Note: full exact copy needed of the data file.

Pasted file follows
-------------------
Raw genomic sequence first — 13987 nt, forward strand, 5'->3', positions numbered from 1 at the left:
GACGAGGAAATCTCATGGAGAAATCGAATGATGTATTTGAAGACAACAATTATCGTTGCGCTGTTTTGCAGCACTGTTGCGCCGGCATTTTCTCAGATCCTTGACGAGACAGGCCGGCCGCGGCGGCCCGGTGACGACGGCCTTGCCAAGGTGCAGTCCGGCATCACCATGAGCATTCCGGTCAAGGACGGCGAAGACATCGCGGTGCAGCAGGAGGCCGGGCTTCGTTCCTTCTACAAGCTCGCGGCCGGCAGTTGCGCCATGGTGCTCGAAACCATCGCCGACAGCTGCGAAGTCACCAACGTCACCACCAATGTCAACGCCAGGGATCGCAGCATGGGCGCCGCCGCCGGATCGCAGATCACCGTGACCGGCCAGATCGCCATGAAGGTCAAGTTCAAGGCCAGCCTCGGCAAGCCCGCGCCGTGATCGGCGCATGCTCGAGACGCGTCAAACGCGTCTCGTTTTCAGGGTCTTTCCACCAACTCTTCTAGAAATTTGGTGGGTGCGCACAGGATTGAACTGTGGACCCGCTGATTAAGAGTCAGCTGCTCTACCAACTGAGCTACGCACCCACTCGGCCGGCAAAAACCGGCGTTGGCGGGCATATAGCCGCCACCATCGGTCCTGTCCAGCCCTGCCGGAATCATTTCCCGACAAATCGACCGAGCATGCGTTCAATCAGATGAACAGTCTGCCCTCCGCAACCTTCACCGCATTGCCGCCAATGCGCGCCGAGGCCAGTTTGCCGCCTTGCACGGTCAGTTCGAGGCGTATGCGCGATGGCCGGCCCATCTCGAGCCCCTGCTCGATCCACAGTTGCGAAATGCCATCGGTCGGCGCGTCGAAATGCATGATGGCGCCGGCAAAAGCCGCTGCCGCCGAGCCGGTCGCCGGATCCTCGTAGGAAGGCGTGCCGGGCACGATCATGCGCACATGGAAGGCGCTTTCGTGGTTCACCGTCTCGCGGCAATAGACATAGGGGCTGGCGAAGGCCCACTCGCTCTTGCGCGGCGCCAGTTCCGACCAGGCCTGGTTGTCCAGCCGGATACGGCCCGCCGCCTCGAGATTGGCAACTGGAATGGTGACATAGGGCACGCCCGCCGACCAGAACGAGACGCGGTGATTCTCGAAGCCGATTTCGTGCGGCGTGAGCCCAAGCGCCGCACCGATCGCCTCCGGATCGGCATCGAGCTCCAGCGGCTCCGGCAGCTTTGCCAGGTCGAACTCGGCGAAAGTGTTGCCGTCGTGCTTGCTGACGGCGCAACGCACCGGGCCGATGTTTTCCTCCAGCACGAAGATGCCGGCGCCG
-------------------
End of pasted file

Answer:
Raw genomic sequence first — 13987 nt, forward strand, 5'->3', positions numbered from 1 at the left:
GACGAGGAAATCTCATGGAGAAATCGAATGATGTATTTGAAGACAACAATTATCGTTGCGCTGTTTTGCAGCACTGTTGCGCCGGCATTTTCTCAGATCCTTGACGAGACAGGCCGGCCGCGGCGGCCCGGTGACGACGGCCTTGCCAAGGTGCAGTCCGGCATCACCATGAGCATTCCGGTCAAGGACGGCGAAGACATCGCGGTGCAGCAGGAGGCCGGGCTTCGTTCCTTCTACAAGCTCGCGGCCGGCAGTTGCGCCATGGTGCTCGAAACCATCGCCGACAGCTGCGAAGTCACCAACGTCACCACCAATGTCAACGCCAGGGATCGCAGCATGGGCGCCGCCGCCGGATCGCAGATCACCGTGACCGGCCAGATCGCCATGAAGGTCAAGTTCAAGGCCAGCCTCGGCAAGCCCGCGCCGTGATCGGCGCATGCTCGAGACGCGTCAAACGCGTCTCGTTTTCAGGGTCTTTCCACCAACTCTTCTAGAAATTTGGTGGGTGCGCACAGGATTGAACTGTGGACCCGCTGATTAAGAGTCAGCTGCTCTACCAACTGAGCTACGCACCCACTCGGCCGGCAAAAACCGGCGTTGGCGGGCATATAGCCGCCACCATCGGTCCTGTCCAGCCCTGCCGGAATCATTTCCCGACAAATCGACCGAGCATGCGTTCAATCAGATGAACAGTCTGCCCTCCGCAACCTTCACCGCATTGCCGCCAATGCGCGCCGAGGCCAGTTTGCCGCCTTGCACGGTCAGTTCGAGGCGTATGCGCGATGGCCGGCCCATCTCGAGCCCCTGCTCGATCCACAGTTGCGAAATGCCATCGGTCGGCGCGTCGAAATGCATGATGGCGCCGGCAAAAGCCGCTGCCGCCGAGCCGGTCGCCGGATCCTCGTAGGAAGGCGTGCCGGGCACGATCATGCGCACATGGAAGGCGCTTTCGTGGTTCACCGTCTCGCGGCAATAGACATAGGGGCTGGCGAAGGCCCACTCGCTCTTGCGCGGCGCCAGTTCCGACCAGGCCTGGTTGTCCAGCCGGATACGGCCCGCCGCCTCGAGATTGGCAACTGGAATGGTGACATAGGGCACGCCCGCCGACCAGAACGAGACGCGGTGATTCTCGAAGCCGATTTCGTGCGGCGTGAGCCCAAGCGCCGCACCGATCGCCTCCGGATCGGCATCGAGCTCCAGCGGCTCCGGCAGCTTTGCCAGGTCGAACTCGGCGAAAGTGTTGCCGTCGTGCTTGCTGACGGCGCAACGCACCGGGCCGATGTTTTCCTCCAGCACGAAGATGCCGGCGCCG